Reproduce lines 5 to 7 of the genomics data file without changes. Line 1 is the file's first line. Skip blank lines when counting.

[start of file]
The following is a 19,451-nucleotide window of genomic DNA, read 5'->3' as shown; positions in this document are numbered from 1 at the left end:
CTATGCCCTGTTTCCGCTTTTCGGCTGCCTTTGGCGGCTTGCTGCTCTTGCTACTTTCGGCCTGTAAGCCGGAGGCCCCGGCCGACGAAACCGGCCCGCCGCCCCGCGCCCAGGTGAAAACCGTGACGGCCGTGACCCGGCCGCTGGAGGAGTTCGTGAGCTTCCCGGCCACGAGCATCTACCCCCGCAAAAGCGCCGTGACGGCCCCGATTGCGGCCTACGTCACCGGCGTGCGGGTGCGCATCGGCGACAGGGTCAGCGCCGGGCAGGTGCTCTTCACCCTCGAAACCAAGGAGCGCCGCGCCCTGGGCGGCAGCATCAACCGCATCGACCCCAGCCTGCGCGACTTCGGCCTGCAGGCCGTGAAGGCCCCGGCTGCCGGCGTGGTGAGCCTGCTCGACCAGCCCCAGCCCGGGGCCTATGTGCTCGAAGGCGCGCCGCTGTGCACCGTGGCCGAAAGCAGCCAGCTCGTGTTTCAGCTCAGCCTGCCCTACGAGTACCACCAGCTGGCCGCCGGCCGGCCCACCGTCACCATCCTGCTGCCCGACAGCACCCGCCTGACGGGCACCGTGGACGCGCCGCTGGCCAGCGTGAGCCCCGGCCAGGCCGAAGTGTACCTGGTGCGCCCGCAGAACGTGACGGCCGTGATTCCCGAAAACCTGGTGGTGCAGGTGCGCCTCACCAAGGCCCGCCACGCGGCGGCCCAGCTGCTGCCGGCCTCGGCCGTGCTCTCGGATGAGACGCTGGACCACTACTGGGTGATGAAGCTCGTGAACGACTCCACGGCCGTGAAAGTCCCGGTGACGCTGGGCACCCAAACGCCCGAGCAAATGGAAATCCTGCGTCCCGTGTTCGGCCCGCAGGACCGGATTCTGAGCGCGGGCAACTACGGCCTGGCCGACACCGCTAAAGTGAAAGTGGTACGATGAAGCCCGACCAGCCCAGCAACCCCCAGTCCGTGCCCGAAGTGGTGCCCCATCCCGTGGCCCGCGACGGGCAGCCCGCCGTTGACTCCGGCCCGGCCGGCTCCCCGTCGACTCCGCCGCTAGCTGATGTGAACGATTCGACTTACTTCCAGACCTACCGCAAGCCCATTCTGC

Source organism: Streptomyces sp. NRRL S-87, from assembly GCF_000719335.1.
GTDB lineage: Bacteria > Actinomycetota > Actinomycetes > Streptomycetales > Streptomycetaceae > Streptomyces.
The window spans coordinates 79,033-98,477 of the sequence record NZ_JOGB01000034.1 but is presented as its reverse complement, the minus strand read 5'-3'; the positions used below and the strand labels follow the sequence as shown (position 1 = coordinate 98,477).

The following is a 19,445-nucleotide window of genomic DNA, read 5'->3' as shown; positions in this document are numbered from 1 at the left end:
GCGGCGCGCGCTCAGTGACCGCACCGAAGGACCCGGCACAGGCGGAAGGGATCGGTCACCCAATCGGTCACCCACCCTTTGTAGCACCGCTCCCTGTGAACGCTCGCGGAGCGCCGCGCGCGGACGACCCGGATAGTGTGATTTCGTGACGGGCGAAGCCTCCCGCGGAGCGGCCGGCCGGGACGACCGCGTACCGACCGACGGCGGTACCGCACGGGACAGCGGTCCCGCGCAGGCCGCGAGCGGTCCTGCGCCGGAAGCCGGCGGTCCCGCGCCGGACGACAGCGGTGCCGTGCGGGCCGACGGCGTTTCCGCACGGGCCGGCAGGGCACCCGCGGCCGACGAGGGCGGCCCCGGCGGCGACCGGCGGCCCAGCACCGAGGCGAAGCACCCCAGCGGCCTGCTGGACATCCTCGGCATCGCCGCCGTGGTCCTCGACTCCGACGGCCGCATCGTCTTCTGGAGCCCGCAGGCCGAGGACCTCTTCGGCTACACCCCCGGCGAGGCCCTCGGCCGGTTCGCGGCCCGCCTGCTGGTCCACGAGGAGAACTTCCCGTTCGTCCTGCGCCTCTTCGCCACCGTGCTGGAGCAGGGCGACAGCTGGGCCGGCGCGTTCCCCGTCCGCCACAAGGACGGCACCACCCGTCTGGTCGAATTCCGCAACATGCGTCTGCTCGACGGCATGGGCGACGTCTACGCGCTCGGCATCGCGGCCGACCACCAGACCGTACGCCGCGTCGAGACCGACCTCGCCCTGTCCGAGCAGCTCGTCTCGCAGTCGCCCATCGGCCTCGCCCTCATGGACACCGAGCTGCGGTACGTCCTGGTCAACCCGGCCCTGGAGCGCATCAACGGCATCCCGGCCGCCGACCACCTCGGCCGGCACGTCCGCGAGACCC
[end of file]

The window spans coordinates 79,033-98,477 of the sequence record NZ_JOGB01000034.1 but is presented as its reverse complement, the minus strand read 5'-3'; the positions used below and the strand labels follow the sequence as shown (position 1 = coordinate 98,477).

The following is a 19,445-nucleotide window of genomic DNA, read 5'->3' as shown; positions in this document are numbered from 1 at the left end:
GCGGCGCGCGCTCAGTGACCGCACCGAAGGACCCGGCACAGGCGGAAGGGATCGGTCACCCAATCGGTCACCCACCCTTTGTAGCACCGCTCCCTGTGAACGCTCGCGGAGCGCCGCGCGCGGACGACCCGGATAGTGTGATTTCGTGACGGGCGAAGCCTCCCGCGGAGCGGCCGGCCGGGACGACCGCGTACCGACCGACGGCGGTACCGCACGGGACAGCGGTCCCGCGCAGGCCGCGAGCGGTCCTGCGCCGGAAGCCGGCGGTCCCGCGCCGGACGACAGCGGTGCCGTGCGGGCCGACGGCGTTTCCGCACGGGCCGGCAGGGCACCCGCGGCCGACGAGGGCGGCCCCGGCGGCGACCGGCGGCCCAGCACCGAGGCGAAGCACCCCAGCGGCCTGCTGGACATCCTCGGCATCGCCGCCGTGGTCCTCGACTCCGACGGCCGCATCGTCTTCTGGAGCCCGCAGGCCGAGGACCTCTTCGGCTACACCCCCGGCGAGGCCCTCGGCCGGTTCGCGGCCCGCCTGCTGGTCCACGAGGAGAACTTCCCGTTCGTCCTGCGCCTCTTCGCCACCGTGCTGGAGCAGGGCGACAGCTGGGCCGGCGCGTTCCCCGTCCGCCACAAGGACGGCACCACCCGTCTGGTCGAATTCCGCAACATGCGTCTGCTCGACGGCATGGGCGACGTCTACGCGCTCGGCATCGCGGCCGACCACCAGACCGTACGCCGCGTCGAGACCGACCTCGCCCTGTCCGAGCAGCTCGTCTCGCAGTCGCCCATCGGCCTCGCCCTCATGGACACCGAGCTGCGGTACGTCCTGGTCAACCCGGCCCTGGAGCGCATCAACGGCATCCCGGCCGCCGACCACCTCGGCCGGCACGTCCGCGAGACCC